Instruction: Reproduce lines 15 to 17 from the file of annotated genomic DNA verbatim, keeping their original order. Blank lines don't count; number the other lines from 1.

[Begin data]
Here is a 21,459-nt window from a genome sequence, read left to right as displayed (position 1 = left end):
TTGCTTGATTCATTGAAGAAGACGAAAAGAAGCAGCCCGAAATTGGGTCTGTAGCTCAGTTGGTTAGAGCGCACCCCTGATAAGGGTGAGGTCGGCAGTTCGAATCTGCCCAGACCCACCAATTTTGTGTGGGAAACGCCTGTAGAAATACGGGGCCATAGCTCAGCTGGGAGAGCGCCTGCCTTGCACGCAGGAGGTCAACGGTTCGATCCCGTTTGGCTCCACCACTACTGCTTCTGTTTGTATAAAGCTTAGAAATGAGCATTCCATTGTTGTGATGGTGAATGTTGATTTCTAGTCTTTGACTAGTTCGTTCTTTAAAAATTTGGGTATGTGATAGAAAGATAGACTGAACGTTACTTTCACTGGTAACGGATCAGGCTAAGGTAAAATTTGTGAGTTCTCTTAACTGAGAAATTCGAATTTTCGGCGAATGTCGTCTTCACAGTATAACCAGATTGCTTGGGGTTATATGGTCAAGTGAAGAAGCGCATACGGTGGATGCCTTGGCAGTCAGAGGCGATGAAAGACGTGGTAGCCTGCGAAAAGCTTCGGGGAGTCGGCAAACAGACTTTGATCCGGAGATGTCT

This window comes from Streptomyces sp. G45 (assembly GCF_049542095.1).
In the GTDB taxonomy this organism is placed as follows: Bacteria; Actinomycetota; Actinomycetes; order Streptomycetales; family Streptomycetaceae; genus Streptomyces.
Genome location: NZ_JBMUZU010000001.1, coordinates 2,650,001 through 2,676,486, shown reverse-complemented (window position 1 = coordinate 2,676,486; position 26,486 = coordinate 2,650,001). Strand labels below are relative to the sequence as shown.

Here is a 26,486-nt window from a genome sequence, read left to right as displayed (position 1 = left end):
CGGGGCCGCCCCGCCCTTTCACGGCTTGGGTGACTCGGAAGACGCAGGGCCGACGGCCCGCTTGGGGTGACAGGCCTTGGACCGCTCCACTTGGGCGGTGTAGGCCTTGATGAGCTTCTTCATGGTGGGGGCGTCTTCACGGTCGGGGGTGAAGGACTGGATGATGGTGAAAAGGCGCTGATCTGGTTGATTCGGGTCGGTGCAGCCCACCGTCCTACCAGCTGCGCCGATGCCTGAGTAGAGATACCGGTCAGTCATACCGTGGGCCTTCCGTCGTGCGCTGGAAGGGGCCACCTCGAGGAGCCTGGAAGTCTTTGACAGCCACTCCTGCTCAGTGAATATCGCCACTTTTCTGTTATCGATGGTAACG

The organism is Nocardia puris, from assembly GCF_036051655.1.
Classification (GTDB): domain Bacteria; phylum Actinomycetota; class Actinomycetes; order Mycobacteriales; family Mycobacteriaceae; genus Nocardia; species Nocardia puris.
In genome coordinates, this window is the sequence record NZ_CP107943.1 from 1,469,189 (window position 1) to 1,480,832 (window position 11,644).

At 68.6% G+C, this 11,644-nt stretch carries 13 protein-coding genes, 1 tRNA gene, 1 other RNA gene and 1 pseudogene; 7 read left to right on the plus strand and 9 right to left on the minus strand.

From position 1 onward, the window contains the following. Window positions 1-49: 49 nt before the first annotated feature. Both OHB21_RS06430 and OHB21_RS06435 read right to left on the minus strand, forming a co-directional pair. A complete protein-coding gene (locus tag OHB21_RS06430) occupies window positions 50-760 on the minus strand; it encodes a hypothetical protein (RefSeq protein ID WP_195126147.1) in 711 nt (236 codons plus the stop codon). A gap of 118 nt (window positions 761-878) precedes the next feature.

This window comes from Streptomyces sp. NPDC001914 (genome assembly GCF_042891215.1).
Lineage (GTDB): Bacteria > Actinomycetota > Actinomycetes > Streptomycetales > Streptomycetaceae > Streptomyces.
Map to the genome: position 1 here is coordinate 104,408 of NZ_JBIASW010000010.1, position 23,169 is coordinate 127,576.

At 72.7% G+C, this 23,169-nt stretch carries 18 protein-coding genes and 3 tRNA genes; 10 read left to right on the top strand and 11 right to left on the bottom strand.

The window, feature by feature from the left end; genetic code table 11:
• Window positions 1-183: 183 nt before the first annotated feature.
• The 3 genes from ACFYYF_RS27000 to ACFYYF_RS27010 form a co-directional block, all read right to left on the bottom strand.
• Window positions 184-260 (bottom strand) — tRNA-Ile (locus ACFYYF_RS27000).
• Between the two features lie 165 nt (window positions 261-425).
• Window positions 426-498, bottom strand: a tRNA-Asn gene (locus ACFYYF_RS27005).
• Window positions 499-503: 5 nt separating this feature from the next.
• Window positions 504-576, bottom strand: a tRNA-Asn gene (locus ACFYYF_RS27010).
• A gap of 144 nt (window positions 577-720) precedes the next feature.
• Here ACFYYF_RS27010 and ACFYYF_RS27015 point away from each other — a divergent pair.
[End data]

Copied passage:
Map to the genome: position 1 here is coordinate 104,408 of NZ_JBIASW010000010.1, position 23,169 is coordinate 127,576.

At 72.7% G+C, this 23,169-nt stretch carries 18 protein-coding genes and 3 tRNA genes; 10 read left to right on the top strand and 11 right to left on the bottom strand.

The window, feature by feature from the left end; genetic code table 11: